19 East Battery

The house at 19 East Battery on the Charleston peninsula recently sold for $5.7 million. It was built in 1919. Provided

On the heels of a near-record sale of a peninsular Charleston home, another high-end property changed hands recently.

Facing Charleston Harbor, the three-story, yellow-brick mansion at 19 East Battery fetched $5.7 million in mid-March, according to Charles Constant of real estate firm Robertson Howland Properties, which represented the buyer.

The new owner is Timothy J. Greene, according to Charleston County land records.

Known as the Julius M. Visanska House, the 7,330-square-foot residence, built in 1919, was listed for $7.2 million by Bobby Shealy of ERA Wilder Realty. It features six bedrooms, seven full baths and two half baths.

"With only a limited number of homes on The Battery that boast some of the best unobstructed views, it was a great opportunity that is rarely available," Constant said. “The history and location of 19 East Battery was very much appreciated by the buyers who also hope to restore some of the original exterior architectural features to their original state.” 

The previous owner was Walter E. Blessey Jr. of New Orleans, according to Charleston County land records. Blessey bought the house in 2013 for $4.3 million.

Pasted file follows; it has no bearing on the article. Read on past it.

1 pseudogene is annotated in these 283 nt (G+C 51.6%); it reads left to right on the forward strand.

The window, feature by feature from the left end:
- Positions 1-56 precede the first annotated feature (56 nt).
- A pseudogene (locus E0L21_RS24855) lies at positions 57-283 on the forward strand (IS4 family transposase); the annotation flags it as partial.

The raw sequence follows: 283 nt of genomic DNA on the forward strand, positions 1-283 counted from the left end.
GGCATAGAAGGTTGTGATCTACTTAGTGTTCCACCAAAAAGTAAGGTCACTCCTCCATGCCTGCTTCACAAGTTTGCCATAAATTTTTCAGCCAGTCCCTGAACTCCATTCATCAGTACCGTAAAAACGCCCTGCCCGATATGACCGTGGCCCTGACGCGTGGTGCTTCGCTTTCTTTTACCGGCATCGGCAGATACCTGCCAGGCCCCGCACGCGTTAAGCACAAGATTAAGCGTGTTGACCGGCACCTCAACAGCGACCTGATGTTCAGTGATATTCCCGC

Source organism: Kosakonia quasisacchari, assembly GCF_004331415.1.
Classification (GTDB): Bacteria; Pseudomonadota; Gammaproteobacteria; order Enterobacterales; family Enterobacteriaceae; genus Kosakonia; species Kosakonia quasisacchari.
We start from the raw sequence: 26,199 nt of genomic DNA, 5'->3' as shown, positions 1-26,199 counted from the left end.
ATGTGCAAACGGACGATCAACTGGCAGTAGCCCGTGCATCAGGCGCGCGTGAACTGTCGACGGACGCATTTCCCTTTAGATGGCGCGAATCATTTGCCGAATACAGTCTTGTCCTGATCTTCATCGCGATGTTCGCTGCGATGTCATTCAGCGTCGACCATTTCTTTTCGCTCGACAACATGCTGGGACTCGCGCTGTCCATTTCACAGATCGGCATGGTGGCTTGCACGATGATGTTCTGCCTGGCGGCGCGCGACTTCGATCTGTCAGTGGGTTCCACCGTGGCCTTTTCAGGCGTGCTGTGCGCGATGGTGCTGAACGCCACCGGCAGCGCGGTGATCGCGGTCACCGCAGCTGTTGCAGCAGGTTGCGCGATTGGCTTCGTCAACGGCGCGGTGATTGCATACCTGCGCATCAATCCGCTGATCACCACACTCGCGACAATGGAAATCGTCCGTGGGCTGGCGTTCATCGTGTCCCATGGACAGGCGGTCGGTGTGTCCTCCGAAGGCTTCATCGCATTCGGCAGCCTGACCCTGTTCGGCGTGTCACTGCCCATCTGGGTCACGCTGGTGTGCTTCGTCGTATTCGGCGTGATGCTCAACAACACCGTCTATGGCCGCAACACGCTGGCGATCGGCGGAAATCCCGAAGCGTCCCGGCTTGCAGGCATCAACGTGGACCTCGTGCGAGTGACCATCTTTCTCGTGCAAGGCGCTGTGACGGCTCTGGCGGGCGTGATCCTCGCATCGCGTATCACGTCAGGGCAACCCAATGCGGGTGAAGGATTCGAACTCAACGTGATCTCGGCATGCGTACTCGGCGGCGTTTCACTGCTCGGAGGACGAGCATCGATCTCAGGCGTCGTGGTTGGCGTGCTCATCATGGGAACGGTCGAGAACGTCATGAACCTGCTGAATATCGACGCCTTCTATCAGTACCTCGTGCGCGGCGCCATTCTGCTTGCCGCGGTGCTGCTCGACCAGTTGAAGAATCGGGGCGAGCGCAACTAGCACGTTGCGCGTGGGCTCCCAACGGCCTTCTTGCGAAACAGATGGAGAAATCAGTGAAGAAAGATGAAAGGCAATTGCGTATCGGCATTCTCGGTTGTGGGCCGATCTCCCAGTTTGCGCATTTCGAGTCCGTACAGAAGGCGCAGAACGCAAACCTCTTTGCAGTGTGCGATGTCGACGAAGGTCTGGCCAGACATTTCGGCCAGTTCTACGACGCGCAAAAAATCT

With panoramic waterfront views of Charleston Harbor, Fort Sumter and Sullivan's Island in the distance, "the gold house," as locals call it, was built by noted Charleston architect Albert Simons.

The luxury property sits on 0.4 acres of landscaped grounds and includes a carriage house and pool.

The home is built on the site of the former Fort Mechanic and has been recognized by the Library of Congress in the Historic American Buildings Survey. It is considered one of only 10 "estate" properties on the peninsula.

The military fortification was built as a timber structure in 1794, just a few years after America won its independence from England. It was named after the local mechanics who helped to construct it. It was replaced in 1809 by a masonry fort and garrisoned by U.S. forces until after the War of 1812. It was demolished in 1818.

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Earlier this month, the three-story, over-the-water mansion at 2 Concord St. just a few blocks away changed hands for $7.3 million.

Formerly owned by a company made up of Blackbaud Inc. founder Tony Bakker and his wife, Linda, along with Barbara Eileen Rothwell, the former Navy outpost is now owned by Thomas C. and Alison P. Schneider.

More multifamily

A small new multifamily development is planned for Charleston's western peninsula not far from the WestEdge community.

A six-unit structure is being proposed for 35 Ashton St. It's unclear if it's an apartment or condominium proposal. The plans recently were considered by the city's Technical Review Committee. They still must go through the Board of Architectural Review.

Reach Warren L. Wise at 843-937-5524. Follow him on Twitter @warrenlancewise.